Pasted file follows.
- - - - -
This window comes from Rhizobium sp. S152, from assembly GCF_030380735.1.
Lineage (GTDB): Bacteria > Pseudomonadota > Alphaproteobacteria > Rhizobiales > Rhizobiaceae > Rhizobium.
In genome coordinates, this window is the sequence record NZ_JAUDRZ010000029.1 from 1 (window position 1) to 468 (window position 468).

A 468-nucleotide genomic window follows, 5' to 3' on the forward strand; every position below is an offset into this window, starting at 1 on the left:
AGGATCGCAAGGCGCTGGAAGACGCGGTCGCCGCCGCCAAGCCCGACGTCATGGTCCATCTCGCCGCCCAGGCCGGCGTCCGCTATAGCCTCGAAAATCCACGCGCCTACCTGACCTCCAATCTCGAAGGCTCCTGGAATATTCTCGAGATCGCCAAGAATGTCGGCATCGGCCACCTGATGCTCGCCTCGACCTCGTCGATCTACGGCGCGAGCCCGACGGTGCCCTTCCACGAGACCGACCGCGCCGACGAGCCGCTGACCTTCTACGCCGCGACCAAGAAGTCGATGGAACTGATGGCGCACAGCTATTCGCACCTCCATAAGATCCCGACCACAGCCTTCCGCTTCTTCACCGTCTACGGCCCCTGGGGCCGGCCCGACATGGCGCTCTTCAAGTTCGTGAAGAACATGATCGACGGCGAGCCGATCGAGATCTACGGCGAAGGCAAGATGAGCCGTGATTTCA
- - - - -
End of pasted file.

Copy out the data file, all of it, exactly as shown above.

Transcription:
This window comes from Rhizobium sp. S152, from assembly GCF_030380735.1.
Lineage (GTDB): Bacteria > Pseudomonadota > Alphaproteobacteria > Rhizobiales > Rhizobiaceae > Rhizobium.
In genome coordinates, this window is the sequence record NZ_JAUDRZ010000029.1 from 1 (window position 1) to 468 (window position 468).

A 468-nucleotide genomic window follows, 5' to 3' on the forward strand; every position below is an offset into this window, starting at 1 on the left:
AGGATCGCAAGGCGCTGGAAGACGCGGTCGCCGCCGCCAAGCCCGACGTCATGGTCCATCTCGCCGCCCAGGCCGGCGTCCGCTATAGCCTCGAAAATCCACGCGCCTACCTGACCTCCAATCTCGAAGGCTCCTGGAATATTCTCGAGATCGCCAAGAATGTCGGCATCGGCCACCTGATGCTCGCCTCGACCTCGTCGATCTACGGCGCGAGCCCGACGGTGCCCTTCCACGAGACCGACCGCGCCGACGAGCCGCTGACCTTCTACGCCGCGACCAAGAAGTCGATGGAACTGATGGCGCACAGCTATTCGCACCTCCATAAGATCCCGACCACAGCCTTCCGCTTCTTCACCGTCTACGGCCCCTGGGGCCGGCCCGACATGGCGCTCTTCAAGTTCGTGAAGAACATGATCGACGGCGAGCCGATCGAGATCTACGGCGAAGGCAAGATGAGCCGTGATTTCA